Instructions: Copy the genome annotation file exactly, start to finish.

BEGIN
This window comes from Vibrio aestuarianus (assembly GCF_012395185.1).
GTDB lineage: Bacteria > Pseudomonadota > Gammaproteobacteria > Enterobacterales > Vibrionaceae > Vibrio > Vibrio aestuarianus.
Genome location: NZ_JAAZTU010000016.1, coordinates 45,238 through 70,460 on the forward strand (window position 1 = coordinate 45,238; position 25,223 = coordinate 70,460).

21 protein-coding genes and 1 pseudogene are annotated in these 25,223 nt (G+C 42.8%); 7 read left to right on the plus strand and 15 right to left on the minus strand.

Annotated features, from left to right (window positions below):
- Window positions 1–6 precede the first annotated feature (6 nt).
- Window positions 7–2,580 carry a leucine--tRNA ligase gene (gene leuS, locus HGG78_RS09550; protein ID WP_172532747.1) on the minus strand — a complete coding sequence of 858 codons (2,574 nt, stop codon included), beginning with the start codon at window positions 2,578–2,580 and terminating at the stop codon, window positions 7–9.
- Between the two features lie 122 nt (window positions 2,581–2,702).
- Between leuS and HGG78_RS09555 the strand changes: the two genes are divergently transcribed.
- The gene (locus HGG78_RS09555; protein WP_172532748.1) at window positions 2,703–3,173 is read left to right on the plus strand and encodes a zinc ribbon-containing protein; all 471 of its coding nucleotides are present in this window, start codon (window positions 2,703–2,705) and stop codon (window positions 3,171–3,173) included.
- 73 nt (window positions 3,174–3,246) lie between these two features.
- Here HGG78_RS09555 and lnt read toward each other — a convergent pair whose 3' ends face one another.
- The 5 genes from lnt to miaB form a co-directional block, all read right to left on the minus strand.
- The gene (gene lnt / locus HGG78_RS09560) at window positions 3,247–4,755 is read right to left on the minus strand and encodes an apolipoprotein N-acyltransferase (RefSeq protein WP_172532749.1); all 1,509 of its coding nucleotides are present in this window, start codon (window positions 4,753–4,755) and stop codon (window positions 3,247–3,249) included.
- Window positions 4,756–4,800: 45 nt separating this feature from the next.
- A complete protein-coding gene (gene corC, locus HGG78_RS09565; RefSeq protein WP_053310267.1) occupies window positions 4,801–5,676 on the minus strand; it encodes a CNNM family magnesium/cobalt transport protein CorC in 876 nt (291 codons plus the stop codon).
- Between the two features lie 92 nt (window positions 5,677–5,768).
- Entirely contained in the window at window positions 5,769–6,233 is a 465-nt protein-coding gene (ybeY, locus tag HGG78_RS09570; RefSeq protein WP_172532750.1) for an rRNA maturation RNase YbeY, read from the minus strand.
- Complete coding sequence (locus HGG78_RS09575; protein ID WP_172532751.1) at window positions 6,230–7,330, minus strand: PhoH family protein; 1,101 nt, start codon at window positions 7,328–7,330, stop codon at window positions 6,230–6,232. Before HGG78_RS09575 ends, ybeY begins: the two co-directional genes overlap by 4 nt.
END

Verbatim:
This window comes from Vibrio aestuarianus (assembly GCF_012395185.1).
GTDB lineage: Bacteria > Pseudomonadota > Gammaproteobacteria > Enterobacterales > Vibrionaceae > Vibrio > Vibrio aestuarianus.
Genome location: NZ_JAAZTU010000016.1, coordinates 45,238 through 70,460 on the forward strand (window position 1 = coordinate 45,238; position 25,223 = coordinate 70,460).

21 protein-coding genes and 1 pseudogene are annotated in these 25,223 nt (G+C 42.8%); 7 read left to right on the plus strand and 15 right to left on the minus strand.

Annotated features, from left to right (window positions below):
- Window positions 1–6 precede the first annotated feature (6 nt).
- Window positions 7–2,580 carry a leucine--tRNA ligase gene (gene leuS, locus HGG78_RS09550; protein ID WP_172532747.1) on the minus strand — a complete coding sequence of 858 codons (2,574 nt, stop codon included), beginning with the start codon at window positions 2,578–2,580 and terminating at the stop codon, window positions 7–9.
- Between the two features lie 122 nt (window positions 2,581–2,702).
- Between leuS and HGG78_RS09555 the strand changes: the two genes are divergently transcribed.
- The gene (locus HGG78_RS09555; protein WP_172532748.1) at window positions 2,703–3,173 is read left to right on the plus strand and encodes a zinc ribbon-containing protein; all 471 of its coding nucleotides are present in this window, start codon (window positions 2,703–2,705) and stop codon (window positions 3,171–3,173) included.
- 73 nt (window positions 3,174–3,246) lie between these two features.
- Here HGG78_RS09555 and lnt read toward each other — a convergent pair whose 3' ends face one another.
- The 5 genes from lnt to miaB form a co-directional block, all read right to left on the minus strand.
- The gene (gene lnt / locus HGG78_RS09560) at window positions 3,247–4,755 is read right to left on the minus strand and encodes an apolipoprotein N-acyltransferase (RefSeq protein WP_172532749.1); all 1,509 of its coding nucleotides are present in this window, start codon (window positions 4,753–4,755) and stop codon (window positions 3,247–3,249) included.
- Window positions 4,756–4,800: 45 nt separating this feature from the next.
- A complete protein-coding gene (gene corC, locus HGG78_RS09565; RefSeq protein WP_053310267.1) occupies window positions 4,801–5,676 on the minus strand; it encodes a CNNM family magnesium/cobalt transport protein CorC in 876 nt (291 codons plus the stop codon).
- Between the two features lie 92 nt (window positions 5,677–5,768).
- Entirely contained in the window at window positions 5,769–6,233 is a 465-nt protein-coding gene (ybeY, locus tag HGG78_RS09570; RefSeq protein WP_172532750.1) for an rRNA maturation RNase YbeY, read from the minus strand.
- Complete coding sequence (locus HGG78_RS09575; protein ID WP_172532751.1) at window positions 6,230–7,330, minus strand: PhoH family protein; 1,101 nt, start codon at window positions 7,328–7,330, stop codon at window positions 6,230–6,232. Before HGG78_RS09575 ends, ybeY begins: the two co-directional genes overlap by 4 nt.